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Cablegate: Congressman Meeks Meeting with Prime Minister

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RR RUEHWEB

DE RUEHPE #2367/01 1642122
ZNR UUUUU ZZH
R 132122Z JUN 06
FM AMEMBASSY LIMA
TO RUEHC/SECSTATE WASHDC 0999
INFO RUEHBO/AMEMBASSY BOGOTA 3552
RUEHBU/AMEMBASSY BUENOS AIRES 2463
RUEHCV/AMEMBASSY CARACAS 9595
RUEHQT/AMEMBASSY QUITO 0456
RUEHLP/AMEMBASSY LA PAZ JUN SANTIAGO 0646
RUCPDOC/DEPT OF COMMERCE WASHINGTON DC
RHEHAAA/NATIONAL SECURITY COUNCIL WASHINGTON DC

UNCLAS LIMA 002367

SIPDIS

SENSITIVE
SIPDIS

USTR FOR AUSTR EEISSENSTAT AND BHARMAN
DEPT FOR WHA/AND, EB/TPP, WHA/EPSC
COMMERCE FOR 4331/MAC/WH/MCAMERON

E.O. 12958: N/A
TAGS: ETRD ECON EINV PGOV KIPR PREL PE
SUBJECT: CONGRESSMAN MEEKS MEETING WITH PRIME MINISTER


1. (U) Summary: During his codel to Peru, Congressman
Gregory Meeks met with Prime Minister Kuczynski to discuss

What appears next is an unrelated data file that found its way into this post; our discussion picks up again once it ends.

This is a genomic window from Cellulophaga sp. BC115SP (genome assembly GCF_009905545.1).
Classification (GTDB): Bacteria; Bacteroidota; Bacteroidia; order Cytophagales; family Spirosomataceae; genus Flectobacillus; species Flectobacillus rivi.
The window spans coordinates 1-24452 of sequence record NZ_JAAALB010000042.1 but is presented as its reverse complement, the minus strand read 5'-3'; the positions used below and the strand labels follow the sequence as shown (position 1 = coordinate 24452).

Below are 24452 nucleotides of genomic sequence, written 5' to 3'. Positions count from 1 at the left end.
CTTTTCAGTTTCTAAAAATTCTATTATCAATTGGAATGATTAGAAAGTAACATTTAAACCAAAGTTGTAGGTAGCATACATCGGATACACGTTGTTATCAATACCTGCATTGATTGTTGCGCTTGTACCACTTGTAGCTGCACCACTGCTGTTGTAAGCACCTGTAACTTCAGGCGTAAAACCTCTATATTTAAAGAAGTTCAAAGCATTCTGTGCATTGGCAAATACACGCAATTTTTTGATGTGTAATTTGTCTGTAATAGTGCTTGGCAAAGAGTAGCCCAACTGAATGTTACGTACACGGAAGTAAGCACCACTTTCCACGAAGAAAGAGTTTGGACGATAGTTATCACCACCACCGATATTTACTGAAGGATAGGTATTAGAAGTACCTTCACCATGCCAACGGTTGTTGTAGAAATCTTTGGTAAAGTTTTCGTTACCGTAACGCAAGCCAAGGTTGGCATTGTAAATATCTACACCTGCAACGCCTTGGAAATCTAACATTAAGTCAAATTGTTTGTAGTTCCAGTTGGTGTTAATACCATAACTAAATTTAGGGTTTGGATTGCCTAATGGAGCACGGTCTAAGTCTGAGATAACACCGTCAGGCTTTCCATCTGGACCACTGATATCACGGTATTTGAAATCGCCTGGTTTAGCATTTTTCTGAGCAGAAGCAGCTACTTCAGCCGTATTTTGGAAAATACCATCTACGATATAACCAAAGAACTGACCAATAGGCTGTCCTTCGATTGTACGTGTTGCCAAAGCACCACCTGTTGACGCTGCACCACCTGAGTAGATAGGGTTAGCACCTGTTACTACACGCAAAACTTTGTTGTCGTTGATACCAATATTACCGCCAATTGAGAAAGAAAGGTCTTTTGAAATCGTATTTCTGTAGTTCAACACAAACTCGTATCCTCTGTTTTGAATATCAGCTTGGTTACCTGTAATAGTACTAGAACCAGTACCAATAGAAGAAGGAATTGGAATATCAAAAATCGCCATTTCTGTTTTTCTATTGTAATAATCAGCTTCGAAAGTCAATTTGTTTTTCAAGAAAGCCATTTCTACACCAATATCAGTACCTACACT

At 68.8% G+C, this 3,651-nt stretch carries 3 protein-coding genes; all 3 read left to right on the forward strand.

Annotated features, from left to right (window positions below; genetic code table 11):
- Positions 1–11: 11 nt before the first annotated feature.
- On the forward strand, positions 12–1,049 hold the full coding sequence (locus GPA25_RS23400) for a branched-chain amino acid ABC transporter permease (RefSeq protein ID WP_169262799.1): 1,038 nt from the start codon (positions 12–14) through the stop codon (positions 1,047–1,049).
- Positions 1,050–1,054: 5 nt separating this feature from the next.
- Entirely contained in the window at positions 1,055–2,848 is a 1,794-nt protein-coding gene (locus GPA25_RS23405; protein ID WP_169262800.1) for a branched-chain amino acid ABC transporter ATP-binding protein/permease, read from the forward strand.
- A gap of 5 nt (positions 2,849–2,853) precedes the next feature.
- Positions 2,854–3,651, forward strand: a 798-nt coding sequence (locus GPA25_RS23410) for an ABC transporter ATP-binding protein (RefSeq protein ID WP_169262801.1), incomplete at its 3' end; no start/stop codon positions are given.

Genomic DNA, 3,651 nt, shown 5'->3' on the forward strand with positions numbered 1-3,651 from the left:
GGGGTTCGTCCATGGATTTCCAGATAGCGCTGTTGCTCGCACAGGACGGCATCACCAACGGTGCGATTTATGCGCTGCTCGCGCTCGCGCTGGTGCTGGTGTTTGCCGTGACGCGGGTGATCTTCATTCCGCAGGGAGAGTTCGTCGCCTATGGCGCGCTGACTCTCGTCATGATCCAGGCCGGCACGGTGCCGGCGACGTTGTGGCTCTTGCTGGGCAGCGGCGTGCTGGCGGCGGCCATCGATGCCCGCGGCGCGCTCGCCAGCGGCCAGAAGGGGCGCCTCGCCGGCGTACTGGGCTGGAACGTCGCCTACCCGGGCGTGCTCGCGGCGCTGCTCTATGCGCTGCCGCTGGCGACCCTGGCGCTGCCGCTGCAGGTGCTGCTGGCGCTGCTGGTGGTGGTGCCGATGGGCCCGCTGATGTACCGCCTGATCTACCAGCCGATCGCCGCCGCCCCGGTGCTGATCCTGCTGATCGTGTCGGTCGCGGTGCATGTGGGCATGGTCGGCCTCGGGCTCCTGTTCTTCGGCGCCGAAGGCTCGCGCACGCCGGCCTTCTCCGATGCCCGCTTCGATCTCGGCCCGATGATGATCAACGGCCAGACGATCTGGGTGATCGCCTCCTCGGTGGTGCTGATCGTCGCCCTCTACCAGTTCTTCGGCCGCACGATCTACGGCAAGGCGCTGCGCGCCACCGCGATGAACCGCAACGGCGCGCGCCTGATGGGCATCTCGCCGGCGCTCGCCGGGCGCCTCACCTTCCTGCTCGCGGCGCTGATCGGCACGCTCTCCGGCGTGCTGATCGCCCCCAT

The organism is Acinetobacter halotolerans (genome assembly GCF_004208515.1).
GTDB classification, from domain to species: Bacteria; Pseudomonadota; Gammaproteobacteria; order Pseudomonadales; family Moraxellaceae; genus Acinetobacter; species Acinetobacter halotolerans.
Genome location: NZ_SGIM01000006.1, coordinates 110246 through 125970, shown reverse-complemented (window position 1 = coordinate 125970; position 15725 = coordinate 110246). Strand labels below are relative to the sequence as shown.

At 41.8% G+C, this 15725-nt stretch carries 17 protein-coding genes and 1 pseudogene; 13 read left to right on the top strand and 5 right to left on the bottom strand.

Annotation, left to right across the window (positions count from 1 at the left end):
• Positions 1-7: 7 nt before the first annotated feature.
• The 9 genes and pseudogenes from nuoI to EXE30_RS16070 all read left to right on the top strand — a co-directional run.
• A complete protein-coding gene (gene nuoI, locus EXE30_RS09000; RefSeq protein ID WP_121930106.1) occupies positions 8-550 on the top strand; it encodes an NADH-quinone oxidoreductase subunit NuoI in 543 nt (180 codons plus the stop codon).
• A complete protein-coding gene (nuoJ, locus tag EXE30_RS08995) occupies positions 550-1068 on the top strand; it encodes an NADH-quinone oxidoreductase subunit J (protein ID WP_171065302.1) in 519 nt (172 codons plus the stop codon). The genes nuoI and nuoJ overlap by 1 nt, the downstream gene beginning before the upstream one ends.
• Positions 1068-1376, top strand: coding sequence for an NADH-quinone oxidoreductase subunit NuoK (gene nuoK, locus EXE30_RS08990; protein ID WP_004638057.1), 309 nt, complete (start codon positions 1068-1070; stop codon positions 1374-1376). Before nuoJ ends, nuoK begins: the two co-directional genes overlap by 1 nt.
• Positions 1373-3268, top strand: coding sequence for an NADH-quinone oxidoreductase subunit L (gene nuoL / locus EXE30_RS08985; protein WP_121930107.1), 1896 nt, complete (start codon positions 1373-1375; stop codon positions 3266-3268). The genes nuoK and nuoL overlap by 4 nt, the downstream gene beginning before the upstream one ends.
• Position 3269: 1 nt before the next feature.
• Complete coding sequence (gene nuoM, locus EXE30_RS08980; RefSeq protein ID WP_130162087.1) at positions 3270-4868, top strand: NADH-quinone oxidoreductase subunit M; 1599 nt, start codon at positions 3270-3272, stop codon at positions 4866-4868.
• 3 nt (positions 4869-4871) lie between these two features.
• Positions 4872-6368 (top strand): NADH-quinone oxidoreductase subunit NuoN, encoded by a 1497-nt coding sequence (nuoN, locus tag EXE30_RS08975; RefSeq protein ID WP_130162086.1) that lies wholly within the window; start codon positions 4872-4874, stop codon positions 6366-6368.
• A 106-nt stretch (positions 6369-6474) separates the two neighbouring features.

the Peru Trade Promotion Agreement and the state of
democracy in Peru. The Prime Minister provided a persuasive
case on how the Agreement will boost the economy,
emphasizing the creation of jobs in the formal sector. He
also answered concerns about labor conditions and other
issues. End Comment.

2. (SBU) Congressman Gregory Meeks visited Peru on May 26-28
to meet with Peruvian leaders to discuss the U.S.-Peru trade
agreement. In addition to Prime Minister Kuczynski, The
Congressman met with President Toledo, business and labor
representatives and Afro-Peruvians (septels). Congressman
Meeks' Legislative Director Sophia King accompanied him in
the meetings, as did Ambassador Struble and other embassy
officers.

Economic Gains and Big Challenges
---------------------------------

3. (SBU) Congressman Meeks met with Prime Minister Pedro
Pablo Kuczynski at the Ambassador's residence. The
Congressman opened the meeting by explaining that before he
makes up his mind on a free trade agreement vote, he likes
to visit the country, meet the leaders and speak with the
people.

4. (SBU) The Prime Minister provided an overview of the